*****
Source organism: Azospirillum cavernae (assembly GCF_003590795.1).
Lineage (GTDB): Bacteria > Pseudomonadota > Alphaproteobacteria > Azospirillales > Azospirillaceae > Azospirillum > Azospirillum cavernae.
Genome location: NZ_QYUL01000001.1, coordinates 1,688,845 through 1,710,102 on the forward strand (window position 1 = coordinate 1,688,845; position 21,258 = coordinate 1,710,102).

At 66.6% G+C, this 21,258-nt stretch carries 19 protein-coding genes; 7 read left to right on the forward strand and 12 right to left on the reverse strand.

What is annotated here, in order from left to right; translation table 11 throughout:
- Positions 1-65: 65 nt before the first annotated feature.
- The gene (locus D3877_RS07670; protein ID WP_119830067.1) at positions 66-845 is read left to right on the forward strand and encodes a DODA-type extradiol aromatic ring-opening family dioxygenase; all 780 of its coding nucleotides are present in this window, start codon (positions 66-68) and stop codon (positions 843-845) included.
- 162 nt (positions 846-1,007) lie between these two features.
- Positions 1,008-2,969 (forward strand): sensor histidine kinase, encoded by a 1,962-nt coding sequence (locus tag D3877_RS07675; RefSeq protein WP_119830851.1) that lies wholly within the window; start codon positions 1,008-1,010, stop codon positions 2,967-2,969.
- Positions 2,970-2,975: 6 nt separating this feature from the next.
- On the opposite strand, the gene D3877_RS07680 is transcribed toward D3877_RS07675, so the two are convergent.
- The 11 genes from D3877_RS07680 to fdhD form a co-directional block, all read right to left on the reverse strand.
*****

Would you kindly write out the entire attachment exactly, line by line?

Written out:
Source organism: Azospirillum cavernae (assembly GCF_003590795.1).
Lineage (GTDB): Bacteria > Pseudomonadota > Alphaproteobacteria > Azospirillales > Azospirillaceae > Azospirillum > Azospirillum cavernae.
Genome location: NZ_QYUL01000001.1, coordinates 1,688,845 through 1,710,102 on the forward strand (window position 1 = coordinate 1,688,845; position 21,258 = coordinate 1,710,102).

At 66.6% G+C, this 21,258-nt stretch carries 19 protein-coding genes; 7 read left to right on the forward strand and 12 right to left on the reverse strand.

What is annotated here, in order from left to right; translation table 11 throughout:
- Positions 1-65: 65 nt before the first annotated feature.
- The gene (locus D3877_RS07670; protein ID WP_119830067.1) at positions 66-845 is read left to right on the forward strand and encodes a DODA-type extradiol aromatic ring-opening family dioxygenase; all 780 of its coding nucleotides are present in this window, start codon (positions 66-68) and stop codon (positions 843-845) included.
- 162 nt (positions 846-1,007) lie between these two features.
- Positions 1,008-2,969 (forward strand): sensor histidine kinase, encoded by a 1,962-nt coding sequence (locus tag D3877_RS07675; RefSeq protein WP_119830851.1) that lies wholly within the window; start codon positions 1,008-1,010, stop codon positions 2,967-2,969.
- Positions 2,970-2,975: 6 nt separating this feature from the next.
- On the opposite strand, the gene D3877_RS07680 is transcribed toward D3877_RS07675, so the two are convergent.
- The 11 genes from D3877_RS07680 to fdhD form a co-directional block, all read right to left on the reverse strand.